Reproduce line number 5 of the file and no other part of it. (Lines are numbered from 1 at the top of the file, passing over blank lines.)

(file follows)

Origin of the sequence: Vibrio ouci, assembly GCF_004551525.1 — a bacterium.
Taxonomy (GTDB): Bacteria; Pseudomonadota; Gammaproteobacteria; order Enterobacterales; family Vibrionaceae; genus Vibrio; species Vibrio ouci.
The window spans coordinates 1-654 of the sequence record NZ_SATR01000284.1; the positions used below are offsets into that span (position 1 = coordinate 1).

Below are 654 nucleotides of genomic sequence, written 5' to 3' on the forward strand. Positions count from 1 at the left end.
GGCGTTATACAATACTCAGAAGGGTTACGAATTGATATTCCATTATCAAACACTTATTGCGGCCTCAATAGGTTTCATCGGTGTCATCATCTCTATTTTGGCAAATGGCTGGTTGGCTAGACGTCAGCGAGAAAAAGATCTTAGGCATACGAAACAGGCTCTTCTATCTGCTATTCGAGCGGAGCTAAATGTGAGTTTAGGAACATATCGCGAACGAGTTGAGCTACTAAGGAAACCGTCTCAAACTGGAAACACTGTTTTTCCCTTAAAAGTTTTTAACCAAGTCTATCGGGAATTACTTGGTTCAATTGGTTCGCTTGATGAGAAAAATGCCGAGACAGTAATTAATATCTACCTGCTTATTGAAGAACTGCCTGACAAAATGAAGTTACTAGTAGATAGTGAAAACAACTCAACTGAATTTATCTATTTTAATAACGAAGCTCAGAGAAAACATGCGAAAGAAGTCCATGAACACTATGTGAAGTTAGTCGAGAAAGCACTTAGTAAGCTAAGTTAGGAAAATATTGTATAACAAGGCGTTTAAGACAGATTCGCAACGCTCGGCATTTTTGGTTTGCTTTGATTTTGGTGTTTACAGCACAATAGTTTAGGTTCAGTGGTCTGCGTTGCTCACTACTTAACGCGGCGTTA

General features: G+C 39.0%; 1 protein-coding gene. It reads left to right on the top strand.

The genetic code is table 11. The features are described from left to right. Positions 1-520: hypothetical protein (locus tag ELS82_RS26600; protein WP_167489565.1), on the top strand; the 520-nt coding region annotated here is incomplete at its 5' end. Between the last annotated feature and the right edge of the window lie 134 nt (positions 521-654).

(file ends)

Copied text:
GGCGTTATACAATACTCAGAAGGGTTACGAATTGATATTCCATTATCAAACACTTATTGCGGCCTCAATAGGTTTCATCGGTGTCATCATCTCTATTTTGGCAAATGGCTGGTTGGCTAGACGTCAGCGAGAAAAAGATCTTAGGCATACGAAACAGGCTCTTCTATCTGCTATTCGAGCGGAGCTAAATGTGAGTTTAGGAACATATCGCGAACGAGTTGAGCTACTAAGGAAACCGTCTCAAACTGGAAACACTGTTTTTCCCTTAAAAGTTTTTAACCAAGTCTATCGGGAATTACTTGGTTCAATTGGTTCGCTTGATGAGAAAAATGCCGAGACAGTAATTAATATCTACCTGCTTATTGAAGAACTGCCTGACAAAATGAAGTTACTAGTAGATAGTGAAAACAACTCAACTGAATTTATCTATTTTAATAACGAAGCTCAGAGAAAACATGCGAAAGAAGTCCATGAACACTATGTGAAGTTAGTCGAGAAAGCACTTAGTAAGCTAAGTTAGGAAAATATTGTATAACAAGGCGTTTAAGACAGATTCGCAACGCTCGGCATTTTTGGTTTGCTTTGATTTTGGTGTTTACAGCACAATAGTTTAGGTTCAGTGGTCTGCGTTGCTCACTACTTAACGCGGCGTTA